Escape the city with these national parks near Canberra

national parks near canberra

These national parks near Canberra are only a short distance from the city, but they will make you feel like youre worlds away, surrounded by the peace and quiet of Aussie bushland.

 

The beautiful Brindabellas

At the most northern part of the Australian Alps, this park is only 58 kilometres from Canberra and a perfect escape from the city for a day trip or weekend away. Within the 18,450-hectare park, there are spectacular views, plenty of 4WD and walking trails, and some terrific fishing spots all located within this remote alpine environment. The area is the traditional home of the Walgalu Aboriginal people who named the valley Brindabella, meaning ‘two kangaroo rats.’

Brindabella National Park is home to an enormous range of native animals, birds, reptiles and plants: many are threatened like the corroboree frog and powerful owl. Over 80 species of birds have been spotted inside the park, including the peregrine falcon and yellow-tailed black cockatoo. The tiger quoll also calls this park home.

Most of Brindabella sits on volcanic rocks dated at 400 million years old, with a large part of these belonging to a group called the Mountain Creek Volcanics. From the peak of Mount Coree – which towers over the park with some steep approaches – you are rewarded with sweeping views.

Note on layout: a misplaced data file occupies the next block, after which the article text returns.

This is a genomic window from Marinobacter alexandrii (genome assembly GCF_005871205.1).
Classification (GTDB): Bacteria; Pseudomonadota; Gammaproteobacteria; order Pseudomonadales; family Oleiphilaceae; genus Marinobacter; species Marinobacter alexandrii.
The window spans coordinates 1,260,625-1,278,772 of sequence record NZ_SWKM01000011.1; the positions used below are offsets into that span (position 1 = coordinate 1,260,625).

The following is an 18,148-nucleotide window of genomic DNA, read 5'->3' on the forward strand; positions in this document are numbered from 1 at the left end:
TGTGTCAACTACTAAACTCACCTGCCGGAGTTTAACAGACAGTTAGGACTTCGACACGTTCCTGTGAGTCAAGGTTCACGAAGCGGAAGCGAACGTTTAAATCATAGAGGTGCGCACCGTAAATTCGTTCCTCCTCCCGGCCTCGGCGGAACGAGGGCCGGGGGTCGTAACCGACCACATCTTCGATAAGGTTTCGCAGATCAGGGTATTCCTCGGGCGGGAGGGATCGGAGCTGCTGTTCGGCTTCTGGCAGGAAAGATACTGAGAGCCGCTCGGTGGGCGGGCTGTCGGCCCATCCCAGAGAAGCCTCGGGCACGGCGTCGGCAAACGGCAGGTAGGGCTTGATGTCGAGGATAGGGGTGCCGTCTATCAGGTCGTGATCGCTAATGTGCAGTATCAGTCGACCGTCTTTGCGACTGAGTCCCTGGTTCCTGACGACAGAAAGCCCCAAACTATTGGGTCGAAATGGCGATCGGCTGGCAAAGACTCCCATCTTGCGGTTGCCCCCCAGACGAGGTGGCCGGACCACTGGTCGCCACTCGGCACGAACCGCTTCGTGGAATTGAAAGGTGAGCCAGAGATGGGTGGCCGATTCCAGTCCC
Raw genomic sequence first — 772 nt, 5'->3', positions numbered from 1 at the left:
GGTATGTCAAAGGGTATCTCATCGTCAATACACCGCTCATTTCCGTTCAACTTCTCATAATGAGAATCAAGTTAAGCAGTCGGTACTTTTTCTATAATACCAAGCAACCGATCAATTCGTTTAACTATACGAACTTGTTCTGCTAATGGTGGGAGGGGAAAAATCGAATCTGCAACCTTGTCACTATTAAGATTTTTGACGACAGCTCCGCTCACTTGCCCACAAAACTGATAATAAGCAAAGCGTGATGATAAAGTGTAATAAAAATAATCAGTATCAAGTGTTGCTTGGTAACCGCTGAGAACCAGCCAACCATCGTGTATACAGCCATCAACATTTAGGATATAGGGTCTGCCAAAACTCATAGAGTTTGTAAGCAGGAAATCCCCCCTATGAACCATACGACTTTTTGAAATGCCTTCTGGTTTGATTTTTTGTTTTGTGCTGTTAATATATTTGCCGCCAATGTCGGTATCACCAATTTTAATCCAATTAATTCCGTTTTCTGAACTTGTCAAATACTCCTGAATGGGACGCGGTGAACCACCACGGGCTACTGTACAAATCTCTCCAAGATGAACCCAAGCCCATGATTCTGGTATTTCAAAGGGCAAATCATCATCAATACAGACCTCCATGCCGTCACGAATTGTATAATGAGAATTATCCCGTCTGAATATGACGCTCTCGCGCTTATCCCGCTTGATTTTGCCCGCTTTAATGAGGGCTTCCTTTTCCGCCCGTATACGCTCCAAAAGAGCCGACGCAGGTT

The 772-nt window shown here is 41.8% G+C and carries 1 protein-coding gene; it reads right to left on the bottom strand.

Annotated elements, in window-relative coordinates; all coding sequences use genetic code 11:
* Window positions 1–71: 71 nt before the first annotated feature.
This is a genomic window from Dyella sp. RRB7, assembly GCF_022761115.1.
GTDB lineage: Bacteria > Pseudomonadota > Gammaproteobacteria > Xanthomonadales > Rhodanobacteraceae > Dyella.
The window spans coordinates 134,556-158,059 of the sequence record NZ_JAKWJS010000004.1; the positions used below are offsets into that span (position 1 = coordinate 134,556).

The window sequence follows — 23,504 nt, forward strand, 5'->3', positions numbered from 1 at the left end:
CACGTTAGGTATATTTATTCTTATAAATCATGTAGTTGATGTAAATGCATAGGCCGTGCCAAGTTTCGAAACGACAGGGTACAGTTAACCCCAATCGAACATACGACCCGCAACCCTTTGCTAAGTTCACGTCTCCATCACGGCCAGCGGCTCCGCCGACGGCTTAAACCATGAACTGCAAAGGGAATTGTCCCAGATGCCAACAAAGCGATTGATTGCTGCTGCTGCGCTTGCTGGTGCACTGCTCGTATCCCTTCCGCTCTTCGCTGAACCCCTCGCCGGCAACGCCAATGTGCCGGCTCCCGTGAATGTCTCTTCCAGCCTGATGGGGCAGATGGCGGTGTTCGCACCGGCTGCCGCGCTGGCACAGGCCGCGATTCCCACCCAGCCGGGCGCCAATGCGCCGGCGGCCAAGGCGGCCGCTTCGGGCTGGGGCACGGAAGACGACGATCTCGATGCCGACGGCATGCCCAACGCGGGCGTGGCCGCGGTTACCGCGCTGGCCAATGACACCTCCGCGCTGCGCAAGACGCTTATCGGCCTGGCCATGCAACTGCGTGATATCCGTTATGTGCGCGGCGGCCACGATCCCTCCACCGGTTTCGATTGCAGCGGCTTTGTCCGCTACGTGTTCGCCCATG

The park has a great system of 4WD tracks, including the well-known Powerline tracks, with some more challenging than others. There are steep climbs and zig-zagging descents, and something for
every off-road adventurer.

 

A stream meandering through a forest surrounded by rocks. Brindabella National Park, Australia.

Tallaganda National Park

This remote forest area (In NSW but only an hour from Canberra) crosses thousands of hectares, boasting a unique range of landscapes with excellent opportunities for bushwalking, camping, mountain biking and orienteering. And it also has some of the best 4WD tracks
near Canberra.

At the highest point within the national park, you will discover sub-alpine snow gums and even a high-altitude swamp along with other amazing flora and fauna. The eastern side of the Great Dividing Range is dominated by moist forest consisting of ribbon gum and narrow-leaved peppermint, while on its western slopes, mountain gums reign. It’s a nature lover’s delight.

 

A family of kangaroos in the Namadgi National Park of Australia.

 

Ancient Namadgi National Park

Namadgi National Park is a must-do if you want to get out into the bush while in the ACT. On Ngunnawal Country, this ancient and diverse landscape has been managed by Ngunnawal people for tens of thousands of years.

This huge National Park is a conservationist’s dream,  protecting 106,095 hectares of alpine, sub-alpine and mountain bushland, and it takes up almost half of the ACT. 

High-altitude sphagnum bogs – which offer critical habitat for endangered species, and act as giant sponges slowly releasing pristine water into the ACT’s water supply – are also protected here.